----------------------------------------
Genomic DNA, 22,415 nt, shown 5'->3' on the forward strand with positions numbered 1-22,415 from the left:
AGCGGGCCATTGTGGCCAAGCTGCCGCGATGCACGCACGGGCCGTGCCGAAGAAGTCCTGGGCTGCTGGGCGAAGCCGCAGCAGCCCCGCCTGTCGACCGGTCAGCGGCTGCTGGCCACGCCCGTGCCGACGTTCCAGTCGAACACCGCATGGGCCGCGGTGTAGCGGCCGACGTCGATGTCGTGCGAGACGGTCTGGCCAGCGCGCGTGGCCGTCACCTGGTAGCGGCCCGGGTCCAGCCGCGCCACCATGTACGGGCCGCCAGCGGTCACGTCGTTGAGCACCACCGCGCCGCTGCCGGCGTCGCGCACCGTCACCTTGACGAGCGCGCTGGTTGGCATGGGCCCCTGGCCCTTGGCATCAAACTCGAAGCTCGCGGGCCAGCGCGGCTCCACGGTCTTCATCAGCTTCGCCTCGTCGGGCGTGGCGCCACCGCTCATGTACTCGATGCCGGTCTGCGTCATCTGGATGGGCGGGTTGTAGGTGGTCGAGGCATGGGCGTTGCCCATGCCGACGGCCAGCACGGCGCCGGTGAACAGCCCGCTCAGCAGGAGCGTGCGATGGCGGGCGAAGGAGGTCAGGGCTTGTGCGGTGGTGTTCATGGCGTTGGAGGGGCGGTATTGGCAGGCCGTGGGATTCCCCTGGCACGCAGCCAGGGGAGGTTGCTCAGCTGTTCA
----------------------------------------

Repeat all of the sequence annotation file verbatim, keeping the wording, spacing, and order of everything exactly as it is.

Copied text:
Genomic DNA, 22,415 nt, shown 5'->3' on the forward strand with positions numbered 1-22,415 from the left:
AGCGGGCCATTGTGGCCAAGCTGCCGCGATGCACGCACGGGCCGTGCCGAAGAAGTCCTGGGCTGCTGGGCGAAGCCGCAGCAGCCCCGCCTGTCGACCGGTCAGCGGCTGCTGGCCACGCCCGTGCCGACGTTCCAGTCGAACACCGCATGGGCCGCGGTGTAGCGGCCGACGTCGATGTCGTGCGAGACGGTCTGGCCAGCGCGCGTGGCCGTCACCTGGTAGCGGCCCGGGTCCAGCCGCGCCACCATGTACGGGCCGCCAGCGGTCACGTCGTTGAGCACCACCGCGCCGCTGCCGGCGTCGCGCACCGTCACCTTGACGAGCGCGCTGGTTGGCATGGGCCCCTGGCCCTTGGCATCAAACTCGAAGCTCGCGGGCCAGCGCGGCTCCACGGTCTTCATCAGCTTCGCCTCGTCGGGCGTGGCGCCACCGCTCATGTACTCGATGCCGGTCTGCGTCATCTGGATGGGCGGGTTGTAGGTGGTCGAGGCATGGGCGTTGCCCATGCCGACGGCCAGCACGGCGCCGGTGAACAGCCCGCTCAGCAGGAGCGTGCGATGGCGGGCGAAGGAGGTCAGGGCTTGTGCGGTGGTGTTCATGGCGTTGGAGGGGCGGTATTGGCAGGCCGTGGGATTCCCCTGGCACGCAGCCAGGGGAGGTTGCTCAGCTGTTCA